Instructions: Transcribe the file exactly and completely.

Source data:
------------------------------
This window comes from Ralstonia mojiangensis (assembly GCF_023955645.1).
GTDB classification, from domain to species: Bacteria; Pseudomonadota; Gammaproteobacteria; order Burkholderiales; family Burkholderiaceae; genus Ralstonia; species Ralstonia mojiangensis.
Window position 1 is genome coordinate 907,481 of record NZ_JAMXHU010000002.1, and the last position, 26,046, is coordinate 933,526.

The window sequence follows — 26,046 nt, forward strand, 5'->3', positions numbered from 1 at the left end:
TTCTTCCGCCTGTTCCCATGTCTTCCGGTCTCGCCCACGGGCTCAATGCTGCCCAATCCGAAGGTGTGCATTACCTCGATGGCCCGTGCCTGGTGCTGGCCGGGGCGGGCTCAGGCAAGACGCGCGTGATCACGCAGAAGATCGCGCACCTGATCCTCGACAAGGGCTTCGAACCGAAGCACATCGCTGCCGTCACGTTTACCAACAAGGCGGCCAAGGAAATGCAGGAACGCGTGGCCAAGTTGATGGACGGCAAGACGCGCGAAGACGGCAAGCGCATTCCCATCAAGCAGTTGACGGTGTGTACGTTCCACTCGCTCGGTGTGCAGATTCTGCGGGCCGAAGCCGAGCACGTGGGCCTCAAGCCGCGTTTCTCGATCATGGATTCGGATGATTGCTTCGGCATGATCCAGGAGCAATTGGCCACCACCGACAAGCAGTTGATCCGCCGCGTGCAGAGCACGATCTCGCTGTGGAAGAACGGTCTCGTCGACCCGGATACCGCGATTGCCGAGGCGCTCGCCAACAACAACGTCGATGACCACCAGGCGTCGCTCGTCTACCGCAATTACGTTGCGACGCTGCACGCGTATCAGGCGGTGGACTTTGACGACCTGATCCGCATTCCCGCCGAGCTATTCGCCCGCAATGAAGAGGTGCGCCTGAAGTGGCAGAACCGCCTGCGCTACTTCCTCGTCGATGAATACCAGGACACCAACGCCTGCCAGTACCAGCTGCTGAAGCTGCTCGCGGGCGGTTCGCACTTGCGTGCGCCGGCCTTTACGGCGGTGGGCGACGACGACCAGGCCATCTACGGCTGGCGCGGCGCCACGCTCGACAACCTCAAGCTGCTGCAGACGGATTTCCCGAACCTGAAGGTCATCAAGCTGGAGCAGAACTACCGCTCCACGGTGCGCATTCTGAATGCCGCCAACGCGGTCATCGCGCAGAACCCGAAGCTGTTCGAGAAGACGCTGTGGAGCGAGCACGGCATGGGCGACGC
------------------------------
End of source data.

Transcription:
This window comes from Ralstonia mojiangensis (assembly GCF_023955645.1).
GTDB classification, from domain to species: Bacteria; Pseudomonadota; Gammaproteobacteria; order Burkholderiales; family Burkholderiaceae; genus Ralstonia; species Ralstonia mojiangensis.
Window position 1 is genome coordinate 907,481 of record NZ_JAMXHU010000002.1, and the last position, 26,046, is coordinate 933,526.

The window sequence follows — 26,046 nt, forward strand, 5'->3', positions numbered from 1 at the left end:
TTCTTCCGCCTGTTCCCATGTCTTCCGGTCTCGCCCACGGGCTCAATGCTGCCCAATCCGAAGGTGTGCATTACCTCGATGGCCCGTGCCTGGTGCTGGCCGGGGCGGGCTCAGGCAAGACGCGCGTGATCACGCAGAAGATCGCGCACCTGATCCTCGACAAGGGCTTCGAACCGAAGCACATCGCTGCCGTCACGTTTACCAACAAGGCGGCCAAGGAAATGCAGGAACGCGTGGCCAAGTTGATGGACGGCAAGACGCGCGAAGACGGCAAGCGCATTCCCATCAAGCAGTTGACGGTGTGTACGTTCCACTCGCTCGGTGTGCAGATTCTGCGGGCCGAAGCCGAGCACGTGGGCCTCAAGCCGCGTTTCTCGATCATGGATTCGGATGATTGCTTCGGCATGATCCAGGAGCAATTGGCCACCACCGACAAGCAGTTGATCCGCCGCGTGCAGAGCACGATCTCGCTGTGGAAGAACGGTCTCGTCGACCCGGATACCGCGATTGCCGAGGCGCTCGCCAACAACAACGTCGATGACCACCAGGCGTCGCTCGTCTACCGCAATTACGTTGCGACGCTGCACGCGTATCAGGCGGTGGACTTTGACGACCTGATCCGCATTCCCGCCGAGCTATTCGCCCGCAATGAAGAGGTGCGCCTGAAGTGGCAGAACCGCCTGCGCTACTTCCTCGTCGATGAATACCAGGACACCAACGCCTGCCAGTACCAGCTGCTGAAGCTGCTCGCGGGCGGTTCGCACTTGCGTGCGCCGGCCTTTACGGCGGTGGGCGACGACGACCAGGCCATCTACGGCTGGCGCGGCGCCACGCTCGACAACCTCAAGCTGCTGCAGACGGATTTCCCGAACCTGAAGGTCATCAAGCTGGAGCAGAACTACCGCTCCACGGTGCGCATTCTGAATGCCGCCAACGCGGTCATCGCGCAGAACCCGAAGCTGTTCGAGAAGACGCTGTGGAGCGAGCACGGCATGGGCGACGC